The Artistic Vision of the High Middle Agesp. 278
The Nation-States of the High Middle Agesp. 283
Challenges, Conflicts, and Departuresp. 292
Challenges to the Medieval Orderp. 294
Key/Question: What did the crises of the late medieval era reveal about the strengths and weaknesses of Europe's civilization?p. 294
Challenges from Naturep. 296
Turmoil in the Middle Eastp. 300
Spiritual Crisesp. 305
Political Responses: The Burdens of Warp. 312
People in Context Christine de Pizan (c. 1364-1430), Professional Writerp. 316
Renaissance and Explorationp. 322
Key/Question: How should a society use its history?p. 322
The Context for the Renaissancep. 324
The Culture of the Renaissancep. 329
People in Context Elisabetta Gonzaga (1472-1526)p. 334
The Northern Renaissancep. 338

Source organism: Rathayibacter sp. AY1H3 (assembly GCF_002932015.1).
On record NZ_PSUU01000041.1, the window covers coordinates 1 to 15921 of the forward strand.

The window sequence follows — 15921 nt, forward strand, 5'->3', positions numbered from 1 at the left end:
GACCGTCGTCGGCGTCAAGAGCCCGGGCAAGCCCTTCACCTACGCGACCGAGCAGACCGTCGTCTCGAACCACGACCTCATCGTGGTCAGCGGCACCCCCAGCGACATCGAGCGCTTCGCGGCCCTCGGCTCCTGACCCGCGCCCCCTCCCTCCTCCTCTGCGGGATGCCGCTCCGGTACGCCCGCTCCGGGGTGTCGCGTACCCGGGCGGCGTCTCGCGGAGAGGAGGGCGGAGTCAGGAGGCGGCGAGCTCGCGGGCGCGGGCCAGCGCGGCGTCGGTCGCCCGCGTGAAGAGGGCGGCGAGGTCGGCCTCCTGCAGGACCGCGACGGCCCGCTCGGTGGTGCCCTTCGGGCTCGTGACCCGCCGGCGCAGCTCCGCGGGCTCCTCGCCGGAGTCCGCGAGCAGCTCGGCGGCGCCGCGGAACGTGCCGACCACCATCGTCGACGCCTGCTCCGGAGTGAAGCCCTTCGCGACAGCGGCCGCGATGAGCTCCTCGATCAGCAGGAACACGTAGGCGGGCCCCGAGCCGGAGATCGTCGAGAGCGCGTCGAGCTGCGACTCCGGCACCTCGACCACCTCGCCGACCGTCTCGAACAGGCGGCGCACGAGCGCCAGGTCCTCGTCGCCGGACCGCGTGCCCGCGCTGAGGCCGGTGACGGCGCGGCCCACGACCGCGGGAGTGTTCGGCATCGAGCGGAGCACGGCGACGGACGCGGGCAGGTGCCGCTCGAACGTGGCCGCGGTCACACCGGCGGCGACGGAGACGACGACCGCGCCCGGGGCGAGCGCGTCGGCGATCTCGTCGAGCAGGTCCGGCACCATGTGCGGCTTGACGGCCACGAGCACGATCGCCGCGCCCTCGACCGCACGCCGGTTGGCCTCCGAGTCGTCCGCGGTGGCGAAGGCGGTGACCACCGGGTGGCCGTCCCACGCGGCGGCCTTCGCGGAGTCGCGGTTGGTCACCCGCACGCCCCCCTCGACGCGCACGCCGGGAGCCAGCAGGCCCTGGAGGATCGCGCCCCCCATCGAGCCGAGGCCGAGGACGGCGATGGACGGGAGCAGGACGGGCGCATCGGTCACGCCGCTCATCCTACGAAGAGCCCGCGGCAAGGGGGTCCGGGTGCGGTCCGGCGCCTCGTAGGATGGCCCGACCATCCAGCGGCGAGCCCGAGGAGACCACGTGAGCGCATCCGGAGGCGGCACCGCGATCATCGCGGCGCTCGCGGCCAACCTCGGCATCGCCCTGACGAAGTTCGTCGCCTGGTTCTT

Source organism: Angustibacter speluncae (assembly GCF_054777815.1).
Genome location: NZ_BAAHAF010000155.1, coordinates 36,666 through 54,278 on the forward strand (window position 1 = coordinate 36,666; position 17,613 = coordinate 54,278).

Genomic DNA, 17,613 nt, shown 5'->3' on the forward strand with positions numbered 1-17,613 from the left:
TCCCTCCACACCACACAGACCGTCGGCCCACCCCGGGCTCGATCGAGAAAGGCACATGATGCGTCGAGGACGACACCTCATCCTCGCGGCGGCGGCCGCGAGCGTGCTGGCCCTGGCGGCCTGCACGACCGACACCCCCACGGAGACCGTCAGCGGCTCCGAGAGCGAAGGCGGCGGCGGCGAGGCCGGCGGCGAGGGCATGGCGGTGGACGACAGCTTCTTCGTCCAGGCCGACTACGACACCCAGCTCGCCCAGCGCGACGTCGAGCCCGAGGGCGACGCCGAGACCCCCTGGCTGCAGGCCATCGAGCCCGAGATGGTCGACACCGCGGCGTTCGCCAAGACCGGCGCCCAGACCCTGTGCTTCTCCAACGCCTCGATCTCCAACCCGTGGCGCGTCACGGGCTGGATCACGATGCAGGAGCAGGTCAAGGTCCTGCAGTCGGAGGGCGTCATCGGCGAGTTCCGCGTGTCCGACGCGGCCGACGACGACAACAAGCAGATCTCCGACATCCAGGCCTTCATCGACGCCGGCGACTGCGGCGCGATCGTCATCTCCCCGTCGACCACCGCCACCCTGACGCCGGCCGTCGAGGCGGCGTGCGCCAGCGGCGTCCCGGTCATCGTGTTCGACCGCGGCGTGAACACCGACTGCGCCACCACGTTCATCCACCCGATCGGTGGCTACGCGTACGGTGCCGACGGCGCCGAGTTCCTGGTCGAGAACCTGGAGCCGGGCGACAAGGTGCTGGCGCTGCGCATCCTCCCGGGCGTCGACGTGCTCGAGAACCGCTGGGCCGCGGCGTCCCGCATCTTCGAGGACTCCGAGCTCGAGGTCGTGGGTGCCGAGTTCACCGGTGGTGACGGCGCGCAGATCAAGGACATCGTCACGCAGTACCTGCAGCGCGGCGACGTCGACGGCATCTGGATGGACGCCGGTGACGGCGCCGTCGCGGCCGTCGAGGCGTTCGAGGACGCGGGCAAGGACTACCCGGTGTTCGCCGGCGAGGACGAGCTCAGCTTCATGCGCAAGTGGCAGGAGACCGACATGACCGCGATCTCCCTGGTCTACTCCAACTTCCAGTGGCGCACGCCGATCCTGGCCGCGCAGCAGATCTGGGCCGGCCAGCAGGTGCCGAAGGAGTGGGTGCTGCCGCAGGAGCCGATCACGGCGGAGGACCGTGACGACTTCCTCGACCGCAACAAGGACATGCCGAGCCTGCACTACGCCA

The Middle East: The Ottoman Empirep. 341
Europe and Atlantic Explorationp. 346
Reformation, Religious Wars, and National Conflictsp. 354
Key/Question: How do civilized societies justify war?p. 354
The Lutheran Reformationp. 356
The Swiss Reformationp. 361
The Catholic Reformationp. 365
The Habsburg-Valois Warsp. 368
England's Ambivalent Reformationp. 369
Convergence of Foreign and Domestic Politics: England, Spain, and Francep. 372
The Final Religious Upheavalsp. 377
People in Context William Shakespeare (1564-1616)p. 378
Glossaryp. 388
Photo Creditsp. 394
Suggested Resourcesp. 396
Indexp. 404
DVD Table of Contentsp. 421
Table of Contents provided by Ingram. All Rights Reserved.

Rewards Program

Write a Review